Just as I think there must be a playbook for cheaters, I sometimes think there must also be one for husbands who stay in the marriage. It probably contains such lines as "You'll never let me live this down, will you!" Or "if you're going to bring this up every time you're mad at me, we'll never get past this." Or "I can't spend the rest of my life saying 'sorry'".
One of the hurdles betrayed wives often have to clear is their husband's admonishments to get over it. It can be overt or, more often, subtle. But no matter, it's harmful either way. The thing is, we're trying to get over it. We want nothing more than to get over it. But, ultimately, we figure out that there really is no getting over it. We can get through it and get past it...but rarely do we get over it.
It's not just a matter of semantics. To get through it, we need to process our emotions, to acknowledge the pain we're in, take steps to address the residual damage from betrayal. To get past it, we find that we've arrived at a place where we can accept what's happened and while few of us are glad for the experience, we can recognize that some good came out of it. Getting "over" it, implies leaping past all that damage to a new stage where our husbands are magically forgiven and their act of betrayal is never spoken of again. We get "over" the flu. We get "through" betrayal.
A crucial part of getting through is exploring just how this has impacted us. We desperately need someone who can acknowledge our pain, who understands that each of us walks a different path, a different timeline. Someone who understands that betrayal changes who we are, and that we need to figure out who this new us is. It's one of the reasons I created this site. To give betrayed wives a safe place to process everything they're going through, with the benefit of the experience of those further along the path to healing.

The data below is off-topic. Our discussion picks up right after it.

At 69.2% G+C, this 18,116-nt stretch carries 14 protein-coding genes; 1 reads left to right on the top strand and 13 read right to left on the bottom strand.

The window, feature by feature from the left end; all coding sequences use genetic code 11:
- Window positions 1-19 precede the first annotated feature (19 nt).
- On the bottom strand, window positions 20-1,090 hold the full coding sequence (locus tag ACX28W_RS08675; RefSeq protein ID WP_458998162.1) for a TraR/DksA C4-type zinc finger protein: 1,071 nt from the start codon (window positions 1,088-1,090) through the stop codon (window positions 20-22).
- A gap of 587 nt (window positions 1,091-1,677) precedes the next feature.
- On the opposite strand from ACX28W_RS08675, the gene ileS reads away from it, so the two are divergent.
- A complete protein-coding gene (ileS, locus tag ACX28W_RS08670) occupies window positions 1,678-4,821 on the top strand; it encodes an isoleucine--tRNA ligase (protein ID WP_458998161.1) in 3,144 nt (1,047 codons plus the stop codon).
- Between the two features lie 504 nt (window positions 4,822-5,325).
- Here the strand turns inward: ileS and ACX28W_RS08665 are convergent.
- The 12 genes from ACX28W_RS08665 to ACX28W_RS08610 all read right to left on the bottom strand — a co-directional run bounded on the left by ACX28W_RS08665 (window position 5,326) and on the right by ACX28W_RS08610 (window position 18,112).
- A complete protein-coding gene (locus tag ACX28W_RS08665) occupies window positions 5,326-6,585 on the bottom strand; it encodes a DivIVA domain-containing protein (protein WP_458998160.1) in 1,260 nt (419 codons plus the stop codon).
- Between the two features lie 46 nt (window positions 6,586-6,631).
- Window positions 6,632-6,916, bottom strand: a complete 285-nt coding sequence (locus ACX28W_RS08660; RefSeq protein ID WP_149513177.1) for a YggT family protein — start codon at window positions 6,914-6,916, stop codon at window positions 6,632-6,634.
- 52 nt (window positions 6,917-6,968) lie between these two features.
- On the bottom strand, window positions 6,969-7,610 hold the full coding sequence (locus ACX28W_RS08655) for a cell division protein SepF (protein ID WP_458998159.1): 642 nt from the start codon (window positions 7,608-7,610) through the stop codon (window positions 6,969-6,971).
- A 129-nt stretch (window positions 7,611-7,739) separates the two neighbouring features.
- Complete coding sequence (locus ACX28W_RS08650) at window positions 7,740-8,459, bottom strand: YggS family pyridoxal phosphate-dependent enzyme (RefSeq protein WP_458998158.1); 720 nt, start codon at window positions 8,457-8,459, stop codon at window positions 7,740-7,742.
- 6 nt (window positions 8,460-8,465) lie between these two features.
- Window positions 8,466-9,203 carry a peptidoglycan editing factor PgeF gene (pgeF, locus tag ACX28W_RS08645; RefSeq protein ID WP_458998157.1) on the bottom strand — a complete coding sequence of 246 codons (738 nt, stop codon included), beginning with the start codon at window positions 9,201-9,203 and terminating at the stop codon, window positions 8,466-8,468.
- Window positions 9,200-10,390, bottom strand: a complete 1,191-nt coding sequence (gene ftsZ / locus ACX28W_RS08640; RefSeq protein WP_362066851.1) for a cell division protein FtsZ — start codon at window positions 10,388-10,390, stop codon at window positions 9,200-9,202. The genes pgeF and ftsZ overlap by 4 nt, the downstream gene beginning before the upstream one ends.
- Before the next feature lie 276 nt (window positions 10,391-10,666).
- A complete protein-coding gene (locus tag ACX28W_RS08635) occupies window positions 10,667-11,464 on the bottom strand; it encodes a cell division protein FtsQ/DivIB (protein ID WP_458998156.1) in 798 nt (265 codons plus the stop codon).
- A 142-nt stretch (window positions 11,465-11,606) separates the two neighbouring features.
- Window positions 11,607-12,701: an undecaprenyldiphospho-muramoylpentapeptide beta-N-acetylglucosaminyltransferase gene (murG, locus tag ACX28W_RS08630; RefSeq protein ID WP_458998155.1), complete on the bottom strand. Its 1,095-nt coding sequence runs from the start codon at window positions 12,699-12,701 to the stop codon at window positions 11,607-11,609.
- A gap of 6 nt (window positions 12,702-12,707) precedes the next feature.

A therapist can be a lifesaver. Someone to help you examine the role you played in the breakdown of the marriage, without ever holding you to blame for your spouse's choice to cheat. My own therapist kept my head above water. But I've heard stories of therapists who, clearly, don't have a clue about betrayal.
But there's another tool in your arsenal. It was a desire for a wise someone with whom she could talk – someone ideally who understood intimately the experience of betrayal having been through it herself – that prompted Laura S., a betrayed wife in California, to create the Infidelity Counselling Network, a free phone counselling service for betrayed spouses. Laura and I discovered each other on social media. Since then, we've talked personally and shared our stories. We've grown to appreciate and support each other's work, knowing how important it is to have that sense of community in the wake of betrayal. Her Infidelity Counselling Network has been busy training peer counsellors (who've been through betrayal themselves) to provide wisdom and support to callers. If you crave someone anonymous with whom to share your experience, give Laura's counsellors a call: 650-521-5897, ext. 101.